„‚We’re not allowed to even go to the supermarket without permission or a companion, and that’s a simple thing on the huge, horrendous list of rules we have to follow.” – Dotops, 24. ‚The male guardianship makes my life like a hell!! We want to hang out with our friends, go and have lunch outside. I feel hopeless.‘ – Juju19, 21. ‚I don’t mind taking my dad’s approval in things he should be a part of. These very strong social bonds you will never, ever understand.‘ – Noura. These are three of the nearly 6,000 women from Saudi Arabia who wrote to The New York Times last week about their lives.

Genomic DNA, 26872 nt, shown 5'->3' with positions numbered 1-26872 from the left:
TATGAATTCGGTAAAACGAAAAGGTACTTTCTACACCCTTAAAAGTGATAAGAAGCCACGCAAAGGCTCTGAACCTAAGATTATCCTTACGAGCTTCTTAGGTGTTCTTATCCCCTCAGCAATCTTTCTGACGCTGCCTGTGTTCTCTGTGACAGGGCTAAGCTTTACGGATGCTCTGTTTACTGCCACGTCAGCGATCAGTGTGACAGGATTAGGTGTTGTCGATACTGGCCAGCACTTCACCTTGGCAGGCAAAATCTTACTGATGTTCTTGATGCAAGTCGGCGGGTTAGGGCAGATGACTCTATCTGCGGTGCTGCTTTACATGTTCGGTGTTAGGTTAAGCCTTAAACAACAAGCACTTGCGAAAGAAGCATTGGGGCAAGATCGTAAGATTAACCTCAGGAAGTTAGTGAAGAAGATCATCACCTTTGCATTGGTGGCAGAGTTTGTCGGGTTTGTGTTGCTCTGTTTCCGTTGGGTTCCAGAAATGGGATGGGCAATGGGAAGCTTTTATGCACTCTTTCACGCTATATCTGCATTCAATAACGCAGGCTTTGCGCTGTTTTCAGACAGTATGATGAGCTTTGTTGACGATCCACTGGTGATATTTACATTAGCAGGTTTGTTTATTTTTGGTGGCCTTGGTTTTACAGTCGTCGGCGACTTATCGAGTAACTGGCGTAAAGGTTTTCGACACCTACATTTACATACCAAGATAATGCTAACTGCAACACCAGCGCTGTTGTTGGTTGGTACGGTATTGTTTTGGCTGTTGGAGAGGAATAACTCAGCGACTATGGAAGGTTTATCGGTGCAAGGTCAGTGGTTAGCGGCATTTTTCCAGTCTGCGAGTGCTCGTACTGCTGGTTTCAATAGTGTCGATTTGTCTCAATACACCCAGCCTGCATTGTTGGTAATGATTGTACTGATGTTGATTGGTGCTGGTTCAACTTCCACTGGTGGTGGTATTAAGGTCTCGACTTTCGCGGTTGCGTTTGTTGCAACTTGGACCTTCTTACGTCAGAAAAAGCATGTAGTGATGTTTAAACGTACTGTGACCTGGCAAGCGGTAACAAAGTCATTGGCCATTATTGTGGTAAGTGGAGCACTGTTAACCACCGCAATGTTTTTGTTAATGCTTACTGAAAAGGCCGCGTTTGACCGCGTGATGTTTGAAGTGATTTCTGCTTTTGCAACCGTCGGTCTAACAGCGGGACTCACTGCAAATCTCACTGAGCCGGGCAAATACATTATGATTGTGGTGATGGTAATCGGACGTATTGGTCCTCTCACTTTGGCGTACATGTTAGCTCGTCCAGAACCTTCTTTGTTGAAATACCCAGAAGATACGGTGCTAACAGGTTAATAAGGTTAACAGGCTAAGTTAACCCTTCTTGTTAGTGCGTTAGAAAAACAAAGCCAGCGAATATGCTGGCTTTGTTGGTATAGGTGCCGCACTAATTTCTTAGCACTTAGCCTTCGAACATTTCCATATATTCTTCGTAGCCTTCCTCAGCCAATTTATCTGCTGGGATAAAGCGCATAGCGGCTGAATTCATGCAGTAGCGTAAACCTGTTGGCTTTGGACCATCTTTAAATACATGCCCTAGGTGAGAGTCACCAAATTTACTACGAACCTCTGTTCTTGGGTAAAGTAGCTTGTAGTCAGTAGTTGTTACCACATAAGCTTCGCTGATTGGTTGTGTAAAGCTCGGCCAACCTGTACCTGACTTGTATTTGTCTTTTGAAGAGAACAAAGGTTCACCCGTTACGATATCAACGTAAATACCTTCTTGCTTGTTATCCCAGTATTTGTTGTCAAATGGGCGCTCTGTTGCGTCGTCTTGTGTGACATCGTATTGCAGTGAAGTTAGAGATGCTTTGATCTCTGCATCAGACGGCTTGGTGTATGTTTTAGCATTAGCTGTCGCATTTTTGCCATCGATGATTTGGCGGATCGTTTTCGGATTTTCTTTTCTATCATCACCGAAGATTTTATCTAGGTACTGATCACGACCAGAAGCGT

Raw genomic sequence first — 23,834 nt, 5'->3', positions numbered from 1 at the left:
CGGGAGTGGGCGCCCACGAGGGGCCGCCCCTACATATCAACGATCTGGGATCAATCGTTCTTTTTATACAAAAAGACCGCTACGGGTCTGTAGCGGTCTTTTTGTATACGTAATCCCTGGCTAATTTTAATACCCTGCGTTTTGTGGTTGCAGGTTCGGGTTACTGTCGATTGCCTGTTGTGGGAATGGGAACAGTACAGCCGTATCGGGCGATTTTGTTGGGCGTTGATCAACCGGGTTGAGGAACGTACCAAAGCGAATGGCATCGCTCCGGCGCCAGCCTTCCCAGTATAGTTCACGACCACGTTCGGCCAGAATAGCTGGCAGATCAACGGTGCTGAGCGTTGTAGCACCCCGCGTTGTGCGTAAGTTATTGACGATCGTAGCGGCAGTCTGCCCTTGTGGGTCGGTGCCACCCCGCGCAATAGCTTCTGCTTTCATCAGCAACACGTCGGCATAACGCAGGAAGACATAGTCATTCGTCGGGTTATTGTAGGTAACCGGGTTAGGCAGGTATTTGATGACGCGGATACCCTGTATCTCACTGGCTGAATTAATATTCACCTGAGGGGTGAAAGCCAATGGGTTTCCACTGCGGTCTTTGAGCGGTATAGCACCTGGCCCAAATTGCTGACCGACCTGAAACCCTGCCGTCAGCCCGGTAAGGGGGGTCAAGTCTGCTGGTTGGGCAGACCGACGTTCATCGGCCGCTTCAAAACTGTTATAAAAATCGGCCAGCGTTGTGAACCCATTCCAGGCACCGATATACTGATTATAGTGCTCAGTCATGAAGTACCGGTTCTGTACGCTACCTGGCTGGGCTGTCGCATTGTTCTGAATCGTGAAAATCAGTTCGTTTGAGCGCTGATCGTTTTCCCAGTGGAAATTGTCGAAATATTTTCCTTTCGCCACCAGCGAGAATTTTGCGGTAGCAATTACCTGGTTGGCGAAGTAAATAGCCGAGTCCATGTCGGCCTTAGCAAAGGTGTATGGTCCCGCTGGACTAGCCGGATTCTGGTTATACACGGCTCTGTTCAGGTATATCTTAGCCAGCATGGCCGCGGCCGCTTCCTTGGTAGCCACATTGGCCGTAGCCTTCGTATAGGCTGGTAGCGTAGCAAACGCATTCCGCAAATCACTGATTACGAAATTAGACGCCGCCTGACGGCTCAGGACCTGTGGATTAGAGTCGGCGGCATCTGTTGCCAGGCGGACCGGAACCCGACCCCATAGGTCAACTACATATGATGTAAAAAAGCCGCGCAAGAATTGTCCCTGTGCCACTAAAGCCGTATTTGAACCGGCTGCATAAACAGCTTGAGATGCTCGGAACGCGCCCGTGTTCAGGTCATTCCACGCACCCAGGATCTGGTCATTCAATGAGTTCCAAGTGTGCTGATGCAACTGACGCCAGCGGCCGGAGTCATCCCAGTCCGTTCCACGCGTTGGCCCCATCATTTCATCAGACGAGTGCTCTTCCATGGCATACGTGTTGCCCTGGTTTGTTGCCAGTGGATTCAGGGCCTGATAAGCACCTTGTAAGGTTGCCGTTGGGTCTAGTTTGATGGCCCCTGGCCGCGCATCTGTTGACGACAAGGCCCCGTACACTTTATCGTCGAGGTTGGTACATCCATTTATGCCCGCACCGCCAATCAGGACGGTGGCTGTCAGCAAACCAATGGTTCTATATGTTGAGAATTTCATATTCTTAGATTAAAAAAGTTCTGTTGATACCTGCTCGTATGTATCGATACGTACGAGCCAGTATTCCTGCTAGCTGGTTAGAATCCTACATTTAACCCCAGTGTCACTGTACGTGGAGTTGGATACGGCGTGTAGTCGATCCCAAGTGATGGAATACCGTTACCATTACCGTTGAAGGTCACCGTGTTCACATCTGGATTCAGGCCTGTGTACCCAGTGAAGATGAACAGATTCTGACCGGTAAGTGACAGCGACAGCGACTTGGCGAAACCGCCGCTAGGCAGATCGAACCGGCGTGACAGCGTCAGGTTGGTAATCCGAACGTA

We had put a call-out on our website and on Twitter in conjunction with the publication of ‚Ladies First,‘ a Times documentary I directed about the first Saudi elections in which women were allowed to vote and run for local office. Saudi Arabia is an incredibly private, patriarchal society. While I was making the film, many women were afraid to share their stories for fear of backlash from the male relatives who oversee all aspects of their lives as so-called guardians. We wanted to hear more about their fears, their frustrations, their ambitions.“ (Mona El-Naggar: „‚I Live in a Lie‘: Saudi Women Speak Up“)